Antrim 1844, Part I

I frequently write about my obsession for history, architectural history, and historic preservation on Lucindervention as well as across my social media channels. It is an interest I developed while living across the pond in Europe while in elementary school, and although it took me twenty-three years and a category five hurricane to understand how the built environment informs community identity, it is an interest that has never wavered.

It should come as no surprise that I would prefer accommodations at a historic hotel, rather than that of new construction. In the words of one of my favorite Bravo Real Housewives, “some people think that bigger is better and flash is fantastic.” Ten times out of ten, I would take a historic hotel especially one with a story, to a new hotel. While I was in graduate school for my Master’s degree in Historic Preservation, a classmate and still-golden friend interned at the Historic Hotels of America. I will admit, I was envious of her internship even though I loved the survey and documentation I worked on at my own internship. Ever since then, the Historic Hotels of America have stayed on my radar.

Just over two months ago, the Historic Hotels of America released their nominees for the 2018 Awards of Excellent awards. The categories were as follows:

  • Best Social Media of a Historic Hotel
  • Sustainability Champion
  • Best Small Historic Inn / Hotel (sub-75 guestrooms)
  • Best Historic Hotel with subcategories of 76 to 200 guestrooms, 201 to 400 guestrooms, and over 401 guestrooms
  • Best City Center Hotel
  • Best Historic Resort
  • Hotel Historian of the Year
  • Best Historic Restaurant in Conjunction with a Historic Hotel
  • Legendary Historic Family Hoteliers of the Year
  • Historic Hotelier of the Year
  • Steward of History and Historic Preservation
  • Best Historic Hotels Worldwide with subcategory of Europe, Asia / Pacific, and Americas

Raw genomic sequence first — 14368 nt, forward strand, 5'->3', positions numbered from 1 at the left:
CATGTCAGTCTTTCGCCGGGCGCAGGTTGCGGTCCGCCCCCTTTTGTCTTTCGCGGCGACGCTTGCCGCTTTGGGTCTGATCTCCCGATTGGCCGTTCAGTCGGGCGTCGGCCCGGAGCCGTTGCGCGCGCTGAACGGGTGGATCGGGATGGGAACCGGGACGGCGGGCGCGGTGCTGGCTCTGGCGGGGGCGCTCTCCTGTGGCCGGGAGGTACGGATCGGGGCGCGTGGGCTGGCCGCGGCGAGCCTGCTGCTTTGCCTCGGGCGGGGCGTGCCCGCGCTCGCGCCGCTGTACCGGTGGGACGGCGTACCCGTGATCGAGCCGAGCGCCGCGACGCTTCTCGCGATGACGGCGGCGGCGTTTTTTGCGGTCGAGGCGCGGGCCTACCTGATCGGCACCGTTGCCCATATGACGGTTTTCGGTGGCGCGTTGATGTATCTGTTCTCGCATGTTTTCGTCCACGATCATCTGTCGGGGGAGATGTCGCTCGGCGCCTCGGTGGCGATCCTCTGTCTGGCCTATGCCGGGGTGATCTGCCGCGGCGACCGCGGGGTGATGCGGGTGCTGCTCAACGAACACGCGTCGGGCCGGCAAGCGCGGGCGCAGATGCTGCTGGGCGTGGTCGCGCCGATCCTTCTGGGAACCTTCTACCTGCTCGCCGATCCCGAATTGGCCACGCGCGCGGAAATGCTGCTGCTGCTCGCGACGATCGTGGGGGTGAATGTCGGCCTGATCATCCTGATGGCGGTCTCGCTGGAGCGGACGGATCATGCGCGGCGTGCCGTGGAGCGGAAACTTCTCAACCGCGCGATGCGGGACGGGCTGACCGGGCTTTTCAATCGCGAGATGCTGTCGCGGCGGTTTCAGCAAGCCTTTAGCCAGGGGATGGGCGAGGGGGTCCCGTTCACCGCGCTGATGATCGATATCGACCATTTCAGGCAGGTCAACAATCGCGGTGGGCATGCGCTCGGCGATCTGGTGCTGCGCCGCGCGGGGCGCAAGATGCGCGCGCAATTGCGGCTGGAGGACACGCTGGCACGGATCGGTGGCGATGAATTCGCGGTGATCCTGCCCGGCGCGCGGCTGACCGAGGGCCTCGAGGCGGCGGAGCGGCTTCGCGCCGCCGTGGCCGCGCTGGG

• Historic Hotels of America New Member of the Year

Within the last category, I immediately recognized Antrim 1844 as one of the finalists. I immediately knew that I wanted to visit and write about it.






Located in Taneytown, in Carroll County Maryland, Antrim 1844 is mere minutes away from Gettysburg Battlefield. The stay was a welcome respite from the frenetic routine of living in the city. From Philadelphia, it was a two-and-a-half hour drive. The hotel is even closer to both Baltimore and the District of Columbia, respectively a one hour and one-and-a-half hour drives. A two-night stay allowed me to reacquaint myself with fresh air and a slower pace that I had not experienced since my summers in Mississippi; my time there was like chicken noodle soup for my mental health as well.


It was during a leisurely afternoon spent in the Pickwick Pub that I met Dort Mollett, who along with her husband, is the property owner and operator. Their story of how they came to be inn proprietors is a fascinating one, although I have reservations about using the term “proprietors”; to me the tone does not convey the warmth of not only Dort, but of the entire staff. Conversely, the term “innkeeper” does not begin to describe the business acumen of the couple. An enterprise that began as flipping houses in the 1970s, grew to a full fledged hotel when the Molletts requested to see the most challenging property that their real estate agent could source. Upon walking into Antrim 1844 and viewing the near-decrepit condition, the real estate agent profusely apologized for wasting the couple’s time, but the Molletts knew that they had unearthed an architectural gem.


While I always fall in love with historic exteriors, one of my (formerly) biggest secrets is that I don’t have as much enthusiasm for historic interiors. This is for one of two reasons: either poorly thought out and permanent modernizations are executed or there is a lack of upkeep. The latter can be remediated which is what the Mollets pursued and accomplished. The biggest challenge of transforming the nascent property came with updating the mechanical, electrical, and plumbing systems, but Richard had a vision for how to run the systems in order to provide modern comforts to Antrim 1844 guests.

Dort and I got lost in conversation. Any given question would necessitate a backstory which she would share with such candor and we would come to a point where we would wonder how we reached a given topic and consequently have to retrace our conversation back to the original question. When I caught a look at my watch, I realized ninety minutes had past. Her enthusiasm and love for the hotel is contagious and I cannot wait to see how they commemorate the forthcoming 175th anniversary of Antrim 1844.

Sincerest thanks to Antrim 1844 for sponsoring my stay.



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